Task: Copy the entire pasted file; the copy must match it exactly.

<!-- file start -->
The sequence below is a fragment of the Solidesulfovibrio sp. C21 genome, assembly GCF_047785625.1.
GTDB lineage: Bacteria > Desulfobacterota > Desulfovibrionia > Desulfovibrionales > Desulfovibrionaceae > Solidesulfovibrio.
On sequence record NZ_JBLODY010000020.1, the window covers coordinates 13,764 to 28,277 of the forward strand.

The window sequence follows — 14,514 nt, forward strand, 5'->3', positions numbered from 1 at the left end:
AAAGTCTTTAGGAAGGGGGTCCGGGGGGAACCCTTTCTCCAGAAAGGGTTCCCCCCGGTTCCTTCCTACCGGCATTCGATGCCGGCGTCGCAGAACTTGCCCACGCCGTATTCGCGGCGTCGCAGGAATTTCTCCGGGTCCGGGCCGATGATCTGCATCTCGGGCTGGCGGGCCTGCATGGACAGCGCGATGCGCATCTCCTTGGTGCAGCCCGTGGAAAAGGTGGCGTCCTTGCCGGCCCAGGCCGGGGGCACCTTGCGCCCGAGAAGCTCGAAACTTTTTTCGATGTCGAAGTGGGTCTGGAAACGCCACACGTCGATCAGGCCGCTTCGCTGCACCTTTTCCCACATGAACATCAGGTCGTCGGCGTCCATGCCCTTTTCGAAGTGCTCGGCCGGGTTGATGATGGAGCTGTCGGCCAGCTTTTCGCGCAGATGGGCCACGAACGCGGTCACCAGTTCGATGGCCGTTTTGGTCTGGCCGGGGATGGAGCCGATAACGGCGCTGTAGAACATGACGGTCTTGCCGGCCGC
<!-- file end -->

The sequence below is a fragment of the Solidesulfovibrio sp. C21 genome, assembly GCF_047785625.1.
GTDB lineage: Bacteria > Desulfobacterota > Desulfovibrionia > Desulfovibrionales > Desulfovibrionaceae > Solidesulfovibrio.
On sequence record NZ_JBLODY010000020.1, the window covers coordinates 13,764 to 28,277 of the forward strand.

The window sequence follows — 14,514 nt, forward strand, 5'->3', positions numbered from 1 at the left end:
AAAGTCTTTAGGAAGGGGGTCCGGGGGGAACCCTTTCTCCAGAAAGGGTTCCCCCCGGTTCCTTCCTACCGGCATTCGATGCCGGCGTCGCAGAACTTGCCCACGCCGTATTCGCGGCGTCGCAGGAATTTCTCCGGGTCCGGGCCGATGATCTGCATCTCGGGCTGGCGGGCCTGCATGGACAGCGCGATGCGCATCTCCTTGGTGCAGCCCGTGGAAAAGGTGGCGTCCTTGCCGGCCCAGGCCGGGGGCACCTTGCGCCCGAGAAGCTCGAAACTTTTTTCGATGTCGAAGTGGGTCTGGAAACGCCACACGTCGATCAGGCCGCTTCGCTGCACCTTTTCCCACATGAACATCAGGTCGTCGGCGTCCATGCCCTTTTCGAAGTGCTCGGCCGGGTTGATGATGGAGCTGTCGGCCAGCTTTTCGCGCAGATGGGCCACGAACGCGGTCACCAGTTCGATGGCCGTTTTGGTCTGGCCGGGGATGGAGCCGATAACGGCGCTGTAGAACATGACGGTCTTGCCGGCCGC